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Wed 18 May 2011 10:53 AM

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Dubai up for second day as property stocks gain

Tamweel surges to its highest close since resuming trade following a 30-month hiatus

Dubai up for second day as property stocks gain
STOCK WATCH: Property stocks lifted Dubais bourse and mortgage lender Tamweel surged to its highest close since resuming trade following a 30-month hiatus (Getty Images)

Property stocks lifted Dubai's bourse and mortgage lender Tamweel surged to its highest close since resuming trade following a 30-month hiatus.

Tamweel climbed 8.3 percent. Most shareholders who were stuck with the stock during its suspension have now sold to alternative investors, said Marwan Shurrab, vice-president and chief trader at Gulfmena Alternative Investments.

"The company returned to profitability, its financial situation is not troubling at the moment and it has the support of the government," Shurrab said.

Dubai's index DFM ended 0.7 percent higher at 1,590 points, rising for a second day since Monday's five-week low.

Volumes are concentrated in property stocks. Emaar Properties and Union Properties gained 1.3 and 4.6 percent respectively. Elsewhere, Abu Dhabi's index ADI rose 0.3 percent to 2,660 points.

Heavyweight Etisalat climbed 0.5 percent and Sorouh Real Estate rose 1.5 percent.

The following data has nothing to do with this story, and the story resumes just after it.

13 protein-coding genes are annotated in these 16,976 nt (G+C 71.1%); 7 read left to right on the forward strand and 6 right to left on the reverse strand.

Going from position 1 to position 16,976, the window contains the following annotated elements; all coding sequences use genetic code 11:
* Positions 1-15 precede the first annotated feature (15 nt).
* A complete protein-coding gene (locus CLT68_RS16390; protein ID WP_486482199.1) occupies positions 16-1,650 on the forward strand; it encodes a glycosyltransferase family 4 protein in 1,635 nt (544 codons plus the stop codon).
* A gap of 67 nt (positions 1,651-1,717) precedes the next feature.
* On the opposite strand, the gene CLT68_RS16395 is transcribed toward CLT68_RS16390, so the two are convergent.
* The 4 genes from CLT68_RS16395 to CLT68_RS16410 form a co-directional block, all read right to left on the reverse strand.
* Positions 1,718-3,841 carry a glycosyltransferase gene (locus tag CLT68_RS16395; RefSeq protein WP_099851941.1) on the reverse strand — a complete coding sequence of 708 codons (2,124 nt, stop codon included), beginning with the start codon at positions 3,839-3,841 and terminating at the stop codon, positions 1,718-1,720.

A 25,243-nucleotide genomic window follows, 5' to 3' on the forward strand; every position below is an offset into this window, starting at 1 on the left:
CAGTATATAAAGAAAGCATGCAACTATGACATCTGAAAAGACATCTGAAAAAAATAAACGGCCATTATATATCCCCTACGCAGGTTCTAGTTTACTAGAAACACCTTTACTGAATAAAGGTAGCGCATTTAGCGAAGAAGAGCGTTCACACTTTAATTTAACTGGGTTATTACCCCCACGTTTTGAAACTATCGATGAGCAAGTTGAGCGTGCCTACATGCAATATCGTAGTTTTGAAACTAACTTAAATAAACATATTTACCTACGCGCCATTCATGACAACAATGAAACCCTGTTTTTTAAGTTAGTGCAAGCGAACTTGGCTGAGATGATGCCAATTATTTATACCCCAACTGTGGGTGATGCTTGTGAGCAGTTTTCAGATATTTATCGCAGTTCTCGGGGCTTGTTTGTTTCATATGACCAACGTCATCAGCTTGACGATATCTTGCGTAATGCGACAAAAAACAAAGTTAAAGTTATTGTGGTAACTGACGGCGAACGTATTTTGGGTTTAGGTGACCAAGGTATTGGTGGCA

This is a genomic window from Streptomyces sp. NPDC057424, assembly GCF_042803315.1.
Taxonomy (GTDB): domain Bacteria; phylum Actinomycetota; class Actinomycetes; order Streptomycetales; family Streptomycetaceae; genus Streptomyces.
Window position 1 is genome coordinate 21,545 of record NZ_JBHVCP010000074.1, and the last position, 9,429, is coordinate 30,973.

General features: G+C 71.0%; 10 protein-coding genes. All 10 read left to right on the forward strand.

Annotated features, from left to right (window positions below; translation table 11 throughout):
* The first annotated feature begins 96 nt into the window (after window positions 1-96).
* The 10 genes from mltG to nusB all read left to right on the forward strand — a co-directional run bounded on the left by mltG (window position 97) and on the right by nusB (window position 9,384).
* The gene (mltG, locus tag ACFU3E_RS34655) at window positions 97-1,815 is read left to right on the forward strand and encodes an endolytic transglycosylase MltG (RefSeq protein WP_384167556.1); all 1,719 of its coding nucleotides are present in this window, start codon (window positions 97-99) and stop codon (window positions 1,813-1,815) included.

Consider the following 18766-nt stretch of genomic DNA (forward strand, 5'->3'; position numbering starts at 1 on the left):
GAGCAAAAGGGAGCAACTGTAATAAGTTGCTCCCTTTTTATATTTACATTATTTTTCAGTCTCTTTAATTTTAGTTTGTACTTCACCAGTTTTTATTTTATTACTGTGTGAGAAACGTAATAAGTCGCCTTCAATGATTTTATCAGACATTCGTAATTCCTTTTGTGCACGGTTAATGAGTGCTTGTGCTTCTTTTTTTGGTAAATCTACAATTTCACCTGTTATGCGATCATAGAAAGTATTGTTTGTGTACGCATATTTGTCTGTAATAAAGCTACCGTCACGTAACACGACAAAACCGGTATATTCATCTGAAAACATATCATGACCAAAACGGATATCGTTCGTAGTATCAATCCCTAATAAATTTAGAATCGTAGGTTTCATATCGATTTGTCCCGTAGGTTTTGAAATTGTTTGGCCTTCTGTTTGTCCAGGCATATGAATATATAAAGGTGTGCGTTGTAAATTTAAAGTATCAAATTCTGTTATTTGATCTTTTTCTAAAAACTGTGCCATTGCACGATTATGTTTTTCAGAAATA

In a ninth straight loss, Oman's index MSI fell to a 17-month low, with most stocks down due to muted buying interest.

Bellwether Bank Muscat fell 2.1 percent and Bank Dhofar dropped 3.9 percent.

The benchmark fell 1.4 percent to 6,033 points, its lowest close since December 10, 2009.

"We expect to face a strong support at 5,965 points - this level depends on the movement of the index within the next week," says Osama Ibrahim Al Qinna, head of brokerage at Oman Arab Bank.

Yet the market will find it difficult to stay above 6,000 point, he added.

All but three active stocks on the index declined.

Saudi Arabia's index TASI rose for a second day after the kingdom's finance minister said the budget will be overspent by 15 percent in 2011 due to increased spending on construction and job-creation measures.

Worried by unrest sweeping the Arab world, the world's top oil exporter has pledged to spend an estimated $130bn, or around 30 percent of its annual economic output, on new houses, creating jobs, unemployment benefits and other measures.

"The government will probably end up spending more than what they said," said John Sfakianakis, chief economist at Banque Saudi Fransi in Riyadh.

The announcement is boosting expectations for corporate results, he added.

The building and construction index rose 0.7 percent and the main benchmark gained 0.5 percent to 6,686 points.

Volumes are concentrated in small and mid-cap stocks, with Tabuk Agriculture surging 10 percent and Food Products up 2.8 percent.

Traders are betting increased state spending will lift consumer consumption to the benefit of the food and agriculture sector, Sfakianakis said.

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